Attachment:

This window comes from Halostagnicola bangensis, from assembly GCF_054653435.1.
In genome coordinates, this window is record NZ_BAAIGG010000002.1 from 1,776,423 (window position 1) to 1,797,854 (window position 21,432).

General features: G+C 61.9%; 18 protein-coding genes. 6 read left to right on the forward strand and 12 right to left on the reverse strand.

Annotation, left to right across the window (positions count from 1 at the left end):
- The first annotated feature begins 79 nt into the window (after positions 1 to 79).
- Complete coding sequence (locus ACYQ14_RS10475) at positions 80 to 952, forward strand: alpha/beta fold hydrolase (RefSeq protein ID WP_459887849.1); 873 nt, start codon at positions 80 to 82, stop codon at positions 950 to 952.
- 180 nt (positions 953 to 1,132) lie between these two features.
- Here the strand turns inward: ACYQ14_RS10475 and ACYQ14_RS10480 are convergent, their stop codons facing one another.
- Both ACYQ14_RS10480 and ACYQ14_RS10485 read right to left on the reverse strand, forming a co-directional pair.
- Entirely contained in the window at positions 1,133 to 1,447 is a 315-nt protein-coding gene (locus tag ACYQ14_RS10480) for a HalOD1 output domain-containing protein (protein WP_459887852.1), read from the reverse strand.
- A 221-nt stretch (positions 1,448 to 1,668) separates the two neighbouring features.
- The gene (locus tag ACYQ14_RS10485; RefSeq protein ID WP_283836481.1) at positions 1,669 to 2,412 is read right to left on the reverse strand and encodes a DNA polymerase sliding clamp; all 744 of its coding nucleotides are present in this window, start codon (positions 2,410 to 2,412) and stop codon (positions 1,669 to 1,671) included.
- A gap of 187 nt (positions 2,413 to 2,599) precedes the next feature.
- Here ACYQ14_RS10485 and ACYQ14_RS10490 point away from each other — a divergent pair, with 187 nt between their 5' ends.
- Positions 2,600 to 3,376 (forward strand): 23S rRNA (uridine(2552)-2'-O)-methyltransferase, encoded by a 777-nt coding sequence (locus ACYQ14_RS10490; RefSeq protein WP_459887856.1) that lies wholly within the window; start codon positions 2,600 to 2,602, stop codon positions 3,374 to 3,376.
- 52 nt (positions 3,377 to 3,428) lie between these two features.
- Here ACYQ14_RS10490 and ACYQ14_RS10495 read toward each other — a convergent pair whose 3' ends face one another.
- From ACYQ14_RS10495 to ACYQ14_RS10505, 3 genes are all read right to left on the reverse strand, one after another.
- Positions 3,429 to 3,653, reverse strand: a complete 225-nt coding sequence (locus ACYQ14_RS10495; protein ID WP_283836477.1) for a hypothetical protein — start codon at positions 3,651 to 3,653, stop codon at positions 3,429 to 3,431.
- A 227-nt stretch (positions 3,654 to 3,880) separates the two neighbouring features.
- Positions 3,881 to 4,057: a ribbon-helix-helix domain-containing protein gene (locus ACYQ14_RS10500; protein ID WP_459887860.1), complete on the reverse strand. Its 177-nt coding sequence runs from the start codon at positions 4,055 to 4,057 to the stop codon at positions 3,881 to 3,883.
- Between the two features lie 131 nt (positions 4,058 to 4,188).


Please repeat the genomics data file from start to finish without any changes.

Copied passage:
This window comes from Halostagnicola bangensis, from assembly GCF_054653435.1.
In genome coordinates, this window is record NZ_BAAIGG010000002.1 from 1,776,423 (window position 1) to 1,797,854 (window position 21,432).

General features: G+C 61.9%; 18 protein-coding genes. 6 read left to right on the forward strand and 12 right to left on the reverse strand.

Annotation, left to right across the window (positions count from 1 at the left end):
- The first annotated feature begins 79 nt into the window (after positions 1 to 79).
- Complete coding sequence (locus ACYQ14_RS10475) at positions 80 to 952, forward strand: alpha/beta fold hydrolase (RefSeq protein ID WP_459887849.1); 873 nt, start codon at positions 80 to 82, stop codon at positions 950 to 952.
- 180 nt (positions 953 to 1,132) lie between these two features.
- Here the strand turns inward: ACYQ14_RS10475 and ACYQ14_RS10480 are convergent, their stop codons facing one another.
- Both ACYQ14_RS10480 and ACYQ14_RS10485 read right to left on the reverse strand, forming a co-directional pair.
- Entirely contained in the window at positions 1,133 to 1,447 is a 315-nt protein-coding gene (locus tag ACYQ14_RS10480) for a HalOD1 output domain-containing protein (protein WP_459887852.1), read from the reverse strand.
- A 221-nt stretch (positions 1,448 to 1,668) separates the two neighbouring features.
- The gene (locus tag ACYQ14_RS10485; RefSeq protein ID WP_283836481.1) at positions 1,669 to 2,412 is read right to left on the reverse strand and encodes a DNA polymerase sliding clamp; all 744 of its coding nucleotides are present in this window, start codon (positions 2,410 to 2,412) and stop codon (positions 1,669 to 1,671) included.
- A gap of 187 nt (positions 2,413 to 2,599) precedes the next feature.
- Here ACYQ14_RS10485 and ACYQ14_RS10490 point away from each other — a divergent pair, with 187 nt between their 5' ends.
- Positions 2,600 to 3,376 (forward strand): 23S rRNA (uridine(2552)-2'-O)-methyltransferase, encoded by a 777-nt coding sequence (locus ACYQ14_RS10490; RefSeq protein WP_459887856.1) that lies wholly within the window; start codon positions 2,600 to 2,602, stop codon positions 3,374 to 3,376.
- 52 nt (positions 3,377 to 3,428) lie between these two features.
- Here ACYQ14_RS10490 and ACYQ14_RS10495 read toward each other — a convergent pair whose 3' ends face one another.
- From ACYQ14_RS10495 to ACYQ14_RS10505, 3 genes are all read right to left on the reverse strand, one after another.
- Positions 3,429 to 3,653, reverse strand: a complete 225-nt coding sequence (locus ACYQ14_RS10495; protein ID WP_283836477.1) for a hypothetical protein — start codon at positions 3,651 to 3,653, stop codon at positions 3,429 to 3,431.
- A 227-nt stretch (positions 3,654 to 3,880) separates the two neighbouring features.
- Positions 3,881 to 4,057: a ribbon-helix-helix domain-containing protein gene (locus ACYQ14_RS10500; protein ID WP_459887860.1), complete on the reverse strand. Its 177-nt coding sequence runs from the start codon at positions 4,055 to 4,057 to the stop codon at positions 3,881 to 3,883.
- Between the two features lie 131 nt (positions 4,058 to 4,188).